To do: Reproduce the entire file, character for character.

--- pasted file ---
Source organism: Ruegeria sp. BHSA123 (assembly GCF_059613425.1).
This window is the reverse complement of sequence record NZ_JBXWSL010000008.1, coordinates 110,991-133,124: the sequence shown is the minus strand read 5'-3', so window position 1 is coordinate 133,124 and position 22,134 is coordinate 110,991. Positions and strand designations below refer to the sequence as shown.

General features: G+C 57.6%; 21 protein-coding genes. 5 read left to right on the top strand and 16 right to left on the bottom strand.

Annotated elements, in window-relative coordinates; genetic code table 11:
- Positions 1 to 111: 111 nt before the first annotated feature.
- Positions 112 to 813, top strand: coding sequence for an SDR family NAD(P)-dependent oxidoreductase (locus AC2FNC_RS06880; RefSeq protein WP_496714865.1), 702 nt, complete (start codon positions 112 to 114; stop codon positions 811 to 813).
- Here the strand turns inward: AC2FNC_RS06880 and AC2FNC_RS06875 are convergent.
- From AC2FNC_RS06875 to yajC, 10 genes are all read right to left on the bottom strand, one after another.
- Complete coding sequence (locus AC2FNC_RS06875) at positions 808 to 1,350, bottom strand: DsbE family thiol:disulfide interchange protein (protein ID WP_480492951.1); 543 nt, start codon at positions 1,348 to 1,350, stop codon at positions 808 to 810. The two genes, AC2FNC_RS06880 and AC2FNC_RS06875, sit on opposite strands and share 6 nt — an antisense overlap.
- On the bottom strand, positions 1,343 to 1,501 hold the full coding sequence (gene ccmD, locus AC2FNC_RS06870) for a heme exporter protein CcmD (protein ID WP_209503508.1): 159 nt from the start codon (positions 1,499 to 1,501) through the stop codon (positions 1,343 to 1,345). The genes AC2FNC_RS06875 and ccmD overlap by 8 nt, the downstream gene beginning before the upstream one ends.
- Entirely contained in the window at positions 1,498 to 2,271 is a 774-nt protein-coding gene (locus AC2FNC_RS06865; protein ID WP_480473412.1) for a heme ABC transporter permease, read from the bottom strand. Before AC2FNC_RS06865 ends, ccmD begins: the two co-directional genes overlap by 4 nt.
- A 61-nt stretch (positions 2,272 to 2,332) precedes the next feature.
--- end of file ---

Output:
Source organism: Ruegeria sp. BHSA123 (assembly GCF_059613425.1).
This window is the reverse complement of sequence record NZ_JBXWSL010000008.1, coordinates 110,991-133,124: the sequence shown is the minus strand read 5'-3', so window position 1 is coordinate 133,124 and position 22,134 is coordinate 110,991. Positions and strand designations below refer to the sequence as shown.

General features: G+C 57.6%; 21 protein-coding genes. 5 read left to right on the top strand and 16 right to left on the bottom strand.

Annotated elements, in window-relative coordinates; genetic code table 11:
- Positions 1 to 111: 111 nt before the first annotated feature.
- Positions 112 to 813, top strand: coding sequence for an SDR family NAD(P)-dependent oxidoreductase (locus AC2FNC_RS06880; RefSeq protein WP_496714865.1), 702 nt, complete (start codon positions 112 to 114; stop codon positions 811 to 813).
- Here the strand turns inward: AC2FNC_RS06880 and AC2FNC_RS06875 are convergent.
- From AC2FNC_RS06875 to yajC, 10 genes are all read right to left on the bottom strand, one after another.
- Complete coding sequence (locus AC2FNC_RS06875) at positions 808 to 1,350, bottom strand: DsbE family thiol:disulfide interchange protein (protein ID WP_480492951.1); 543 nt, start codon at positions 1,348 to 1,350, stop codon at positions 808 to 810. The two genes, AC2FNC_RS06880 and AC2FNC_RS06875, sit on opposite strands and share 6 nt — an antisense overlap.
- On the bottom strand, positions 1,343 to 1,501 hold the full coding sequence (gene ccmD, locus AC2FNC_RS06870) for a heme exporter protein CcmD (protein ID WP_209503508.1): 159 nt from the start codon (positions 1,499 to 1,501) through the stop codon (positions 1,343 to 1,345). The genes AC2FNC_RS06875 and ccmD overlap by 8 nt, the downstream gene beginning before the upstream one ends.
- Entirely contained in the window at positions 1,498 to 2,271 is a 774-nt protein-coding gene (locus AC2FNC_RS06865; protein ID WP_480473412.1) for a heme ABC transporter permease, read from the bottom strand. Before AC2FNC_RS06865 ends, ccmD begins: the two co-directional genes overlap by 4 nt.
- A 61-nt stretch (positions 2,272 to 2,332) precedes the next feature.